Aaron Bady (is back at his Twitter handle):
The White House’s initial statements about what happened, false though they turned out to be, forever shaped perceptions of that event. Many people are unwilling to change their minds even in the wake of new evidence, while many others hear only of the initial claims made when news coverage is at its peak and never become aware of subsequent corrections. Combine that with the generalized “Look Forward, Not Backward” mentality popularized by President Obama – as embodied by John Kerry’s “shut up and move on” decree to those asking questions about what really happened in the Bin Laden raid – and those initial White House falsehoods did the trick.
- Capitalist time has eliminated geological time
- The Hollywood Life Of “Walter Mitty”
- Kenya: Land and Communal Clashes
- News from Biblioteca Popular, week of september 16
- My State-Sponsored Assault, Courtesy of the NYPD
- S17, chaos, possibility, futures, failures
- Everyone who attended OWS with a cell phone had their identity logged, says security expert
- The radical right-wing roots of Occupy Wall Street
- “Who’s really getting government handouts?”
- New report blasts working conditions of adjunct faculty
- In defense of David Graeber’s Debt
- Europe on the Brink
- Pictureless Art Textbook
- What it costs to vote in California
- Among the Alawites
- Demolishing Palestine
- The War on Crime as a Conservative (and Progressive) Assault on Liberal Philosophy
- Jane Jacobs’s main contribution was changing the idea of who knows and how to know about urban life.
- What to do when your favorite car is a symbol of fascist torture and death squads
- After a year, Occupy is a network and school, not a site–and that’s a good thing
- Daniel Sieradski’s Occupy Rosh Hashanah sermon
- To end poverty, guarantee everyone in Canada $20,000 a year. But are you willing to trust the poor?
- Accusations of organized vote fraud in Brooklyn [pdf]
- As China and Japan have a macho nationalist fight, Chinese sex-workers in Japan face drastically less business, violence, and unsafe working-conditions.
- The future of local newspapers, as playing out in New Haven.
- Searching for Answers to a Police Killing – On the OPD killing of high school senior Alan Blueford and this week’s city council meeting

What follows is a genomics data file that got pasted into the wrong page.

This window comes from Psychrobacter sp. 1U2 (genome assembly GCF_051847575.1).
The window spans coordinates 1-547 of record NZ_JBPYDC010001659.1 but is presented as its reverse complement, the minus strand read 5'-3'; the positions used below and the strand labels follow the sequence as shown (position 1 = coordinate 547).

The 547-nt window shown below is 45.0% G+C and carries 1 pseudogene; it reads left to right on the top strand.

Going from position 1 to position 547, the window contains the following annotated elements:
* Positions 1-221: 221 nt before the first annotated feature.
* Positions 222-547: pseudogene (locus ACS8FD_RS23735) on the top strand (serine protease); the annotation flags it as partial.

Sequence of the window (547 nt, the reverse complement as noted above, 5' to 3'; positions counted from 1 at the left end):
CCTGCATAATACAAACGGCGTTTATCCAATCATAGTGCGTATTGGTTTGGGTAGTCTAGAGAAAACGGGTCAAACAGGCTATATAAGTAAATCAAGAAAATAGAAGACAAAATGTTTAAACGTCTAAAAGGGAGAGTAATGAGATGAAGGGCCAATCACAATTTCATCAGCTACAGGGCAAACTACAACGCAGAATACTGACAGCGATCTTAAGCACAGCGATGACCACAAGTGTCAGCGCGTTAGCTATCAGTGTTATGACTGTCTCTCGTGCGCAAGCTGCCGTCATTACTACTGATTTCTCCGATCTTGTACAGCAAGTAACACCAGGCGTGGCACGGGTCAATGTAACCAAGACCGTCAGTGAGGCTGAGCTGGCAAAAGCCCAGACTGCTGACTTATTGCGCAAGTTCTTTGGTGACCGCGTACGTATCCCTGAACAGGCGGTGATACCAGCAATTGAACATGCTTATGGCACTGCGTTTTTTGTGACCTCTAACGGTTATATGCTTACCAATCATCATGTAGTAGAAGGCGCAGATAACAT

- A report on the City Council meeting getting out of control
- FOIA documents regarding Alan Blueford – including the dismissal of journalist Susie Cagle’s complaint regarding her arrest
- A Tale of Two Consent Decrees – How two of the most dangerous cities in the country, Oakland & Detroit, react to the threat of federal takeover
- Oakland City Manager Deanna Santana tried to alter report on OPD’s handling of Occupy Oakland
- The unedited report
- Another officer-involved shooting death in Vallejo, Attorney is seeking aFederal Probe
- A family member & witness account of the death in Vallejo – Bay Area cops kill a black man in front of his own home
- A profile of John Burris, a name that’s appeared in at least half of these articles
Not police stuff:
- Suicide in Guantanamo
- Islamophobia, Left & Right
- Blaming the mother
- Teen girls in television (audio)
- How women are using their bodies for revolution
- From the zunguzungu archives, Birth control is not a “personal issue”
- The Tea Party, Occupy, and Karl Hess
- Maybe Occupy’s greatest material victory – Months after Occupy the Farm, Whole Foods pulls development on one of the last tracts of arable land in the East Bay
- A fun fact about privatization
- Privatizing the internet.
- Extractive industries profiting from US decline, telecom edition: 1) Susan Crawford; 2) Rob Frieden; 3) David Cay Johnston